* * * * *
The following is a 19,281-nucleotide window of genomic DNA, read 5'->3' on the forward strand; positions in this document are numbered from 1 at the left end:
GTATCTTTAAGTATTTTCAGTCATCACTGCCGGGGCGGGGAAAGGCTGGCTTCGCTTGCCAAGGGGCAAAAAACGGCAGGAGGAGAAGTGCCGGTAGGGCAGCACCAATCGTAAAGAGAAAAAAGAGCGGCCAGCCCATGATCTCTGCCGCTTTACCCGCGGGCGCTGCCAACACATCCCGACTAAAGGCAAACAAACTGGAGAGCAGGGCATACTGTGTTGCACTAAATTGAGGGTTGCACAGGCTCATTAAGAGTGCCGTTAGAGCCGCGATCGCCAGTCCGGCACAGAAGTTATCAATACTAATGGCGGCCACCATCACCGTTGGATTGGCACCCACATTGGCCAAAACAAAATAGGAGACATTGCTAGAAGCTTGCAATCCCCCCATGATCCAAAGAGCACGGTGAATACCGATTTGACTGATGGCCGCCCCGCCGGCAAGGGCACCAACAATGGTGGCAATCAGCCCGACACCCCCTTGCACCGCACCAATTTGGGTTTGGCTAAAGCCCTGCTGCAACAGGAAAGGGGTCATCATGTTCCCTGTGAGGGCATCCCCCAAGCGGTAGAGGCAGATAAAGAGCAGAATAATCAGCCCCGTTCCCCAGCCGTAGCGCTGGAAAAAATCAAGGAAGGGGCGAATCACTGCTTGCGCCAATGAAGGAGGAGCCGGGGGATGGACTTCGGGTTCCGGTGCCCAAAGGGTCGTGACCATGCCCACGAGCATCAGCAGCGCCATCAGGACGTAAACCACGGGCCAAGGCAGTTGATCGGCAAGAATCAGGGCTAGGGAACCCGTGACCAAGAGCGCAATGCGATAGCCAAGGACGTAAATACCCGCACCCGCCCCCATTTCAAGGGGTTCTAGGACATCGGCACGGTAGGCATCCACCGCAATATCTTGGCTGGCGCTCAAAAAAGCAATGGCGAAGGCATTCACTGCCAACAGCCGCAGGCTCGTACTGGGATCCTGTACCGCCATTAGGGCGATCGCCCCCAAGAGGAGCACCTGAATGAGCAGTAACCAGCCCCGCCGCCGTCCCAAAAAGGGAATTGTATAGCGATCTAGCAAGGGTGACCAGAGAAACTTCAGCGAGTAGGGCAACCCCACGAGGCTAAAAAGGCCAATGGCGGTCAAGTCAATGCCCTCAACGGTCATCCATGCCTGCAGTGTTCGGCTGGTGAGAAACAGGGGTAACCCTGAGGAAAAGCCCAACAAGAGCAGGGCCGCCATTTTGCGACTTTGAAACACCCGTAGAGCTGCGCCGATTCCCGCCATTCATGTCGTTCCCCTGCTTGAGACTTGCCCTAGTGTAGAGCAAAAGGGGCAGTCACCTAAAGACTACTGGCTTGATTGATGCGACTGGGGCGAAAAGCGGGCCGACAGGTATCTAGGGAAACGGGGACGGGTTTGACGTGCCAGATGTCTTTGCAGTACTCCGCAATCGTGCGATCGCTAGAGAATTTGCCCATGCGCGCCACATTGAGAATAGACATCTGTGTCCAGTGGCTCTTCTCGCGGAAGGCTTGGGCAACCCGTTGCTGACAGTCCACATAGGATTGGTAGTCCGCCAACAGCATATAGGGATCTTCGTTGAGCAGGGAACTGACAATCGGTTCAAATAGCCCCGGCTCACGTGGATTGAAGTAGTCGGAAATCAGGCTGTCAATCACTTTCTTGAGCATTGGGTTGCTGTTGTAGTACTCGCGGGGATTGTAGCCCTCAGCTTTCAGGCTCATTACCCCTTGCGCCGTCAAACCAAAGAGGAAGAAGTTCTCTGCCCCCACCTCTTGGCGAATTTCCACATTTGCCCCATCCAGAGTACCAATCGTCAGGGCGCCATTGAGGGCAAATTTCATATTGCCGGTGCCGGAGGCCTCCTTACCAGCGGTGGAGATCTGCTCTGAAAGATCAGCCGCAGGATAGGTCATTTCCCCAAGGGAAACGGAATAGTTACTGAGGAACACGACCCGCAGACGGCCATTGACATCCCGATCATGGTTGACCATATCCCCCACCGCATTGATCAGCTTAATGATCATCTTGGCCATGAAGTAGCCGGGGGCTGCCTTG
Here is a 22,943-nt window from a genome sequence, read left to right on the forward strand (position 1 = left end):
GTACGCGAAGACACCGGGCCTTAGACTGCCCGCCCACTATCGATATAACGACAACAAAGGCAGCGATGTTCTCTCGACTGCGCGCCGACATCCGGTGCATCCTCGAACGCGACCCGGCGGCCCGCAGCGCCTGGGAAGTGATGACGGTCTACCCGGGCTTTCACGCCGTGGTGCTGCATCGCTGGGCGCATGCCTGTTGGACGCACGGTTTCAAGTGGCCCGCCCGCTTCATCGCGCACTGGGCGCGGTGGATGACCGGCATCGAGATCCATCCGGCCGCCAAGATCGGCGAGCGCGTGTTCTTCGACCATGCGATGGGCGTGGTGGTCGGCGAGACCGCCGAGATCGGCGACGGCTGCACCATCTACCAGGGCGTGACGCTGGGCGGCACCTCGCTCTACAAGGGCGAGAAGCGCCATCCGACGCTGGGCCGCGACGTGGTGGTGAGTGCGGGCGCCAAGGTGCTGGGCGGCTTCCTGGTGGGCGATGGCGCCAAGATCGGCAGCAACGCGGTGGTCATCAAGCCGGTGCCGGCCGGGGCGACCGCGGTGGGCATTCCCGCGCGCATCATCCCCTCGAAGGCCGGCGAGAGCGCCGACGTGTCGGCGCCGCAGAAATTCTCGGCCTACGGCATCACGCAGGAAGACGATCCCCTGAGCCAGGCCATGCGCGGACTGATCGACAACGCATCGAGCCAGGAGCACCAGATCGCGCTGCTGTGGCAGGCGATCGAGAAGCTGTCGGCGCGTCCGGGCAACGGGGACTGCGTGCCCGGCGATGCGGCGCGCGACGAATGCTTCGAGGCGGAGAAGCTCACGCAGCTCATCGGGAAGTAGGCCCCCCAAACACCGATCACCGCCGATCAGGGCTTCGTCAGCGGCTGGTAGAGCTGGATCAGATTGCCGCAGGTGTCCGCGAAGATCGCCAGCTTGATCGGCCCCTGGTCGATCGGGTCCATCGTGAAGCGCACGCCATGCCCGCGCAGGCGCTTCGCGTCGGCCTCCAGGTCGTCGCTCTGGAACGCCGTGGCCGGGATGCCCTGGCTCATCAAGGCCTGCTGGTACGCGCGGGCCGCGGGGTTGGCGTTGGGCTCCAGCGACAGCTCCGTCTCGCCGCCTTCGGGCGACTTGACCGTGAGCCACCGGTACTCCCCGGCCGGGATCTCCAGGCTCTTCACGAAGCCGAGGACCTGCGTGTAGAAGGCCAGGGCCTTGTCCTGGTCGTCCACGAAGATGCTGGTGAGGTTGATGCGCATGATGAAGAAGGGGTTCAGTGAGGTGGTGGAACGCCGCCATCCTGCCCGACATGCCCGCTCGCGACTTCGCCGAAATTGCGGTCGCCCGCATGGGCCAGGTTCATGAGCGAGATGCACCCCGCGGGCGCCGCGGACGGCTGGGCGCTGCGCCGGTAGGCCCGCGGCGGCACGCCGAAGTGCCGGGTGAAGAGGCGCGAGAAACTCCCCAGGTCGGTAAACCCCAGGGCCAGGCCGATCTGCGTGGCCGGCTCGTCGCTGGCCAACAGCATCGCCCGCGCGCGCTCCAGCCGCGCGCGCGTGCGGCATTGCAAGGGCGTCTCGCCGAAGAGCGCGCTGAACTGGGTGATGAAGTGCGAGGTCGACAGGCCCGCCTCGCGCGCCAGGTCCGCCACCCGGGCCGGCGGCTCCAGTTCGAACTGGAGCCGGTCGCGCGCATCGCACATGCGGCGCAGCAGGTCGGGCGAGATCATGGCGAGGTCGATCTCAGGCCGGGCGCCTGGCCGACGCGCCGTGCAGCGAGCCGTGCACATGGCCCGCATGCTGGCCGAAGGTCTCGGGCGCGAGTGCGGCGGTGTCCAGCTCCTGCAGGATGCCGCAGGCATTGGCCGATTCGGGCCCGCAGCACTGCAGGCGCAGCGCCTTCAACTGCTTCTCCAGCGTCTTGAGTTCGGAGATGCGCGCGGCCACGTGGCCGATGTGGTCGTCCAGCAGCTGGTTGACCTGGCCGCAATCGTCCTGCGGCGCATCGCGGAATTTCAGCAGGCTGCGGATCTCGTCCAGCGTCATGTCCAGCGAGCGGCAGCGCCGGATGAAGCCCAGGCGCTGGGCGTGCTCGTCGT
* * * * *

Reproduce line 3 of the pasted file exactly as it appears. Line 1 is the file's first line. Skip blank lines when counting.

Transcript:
Here is a 22,943-nt window from a genome sequence, read left to right on the forward strand (position 1 = left end):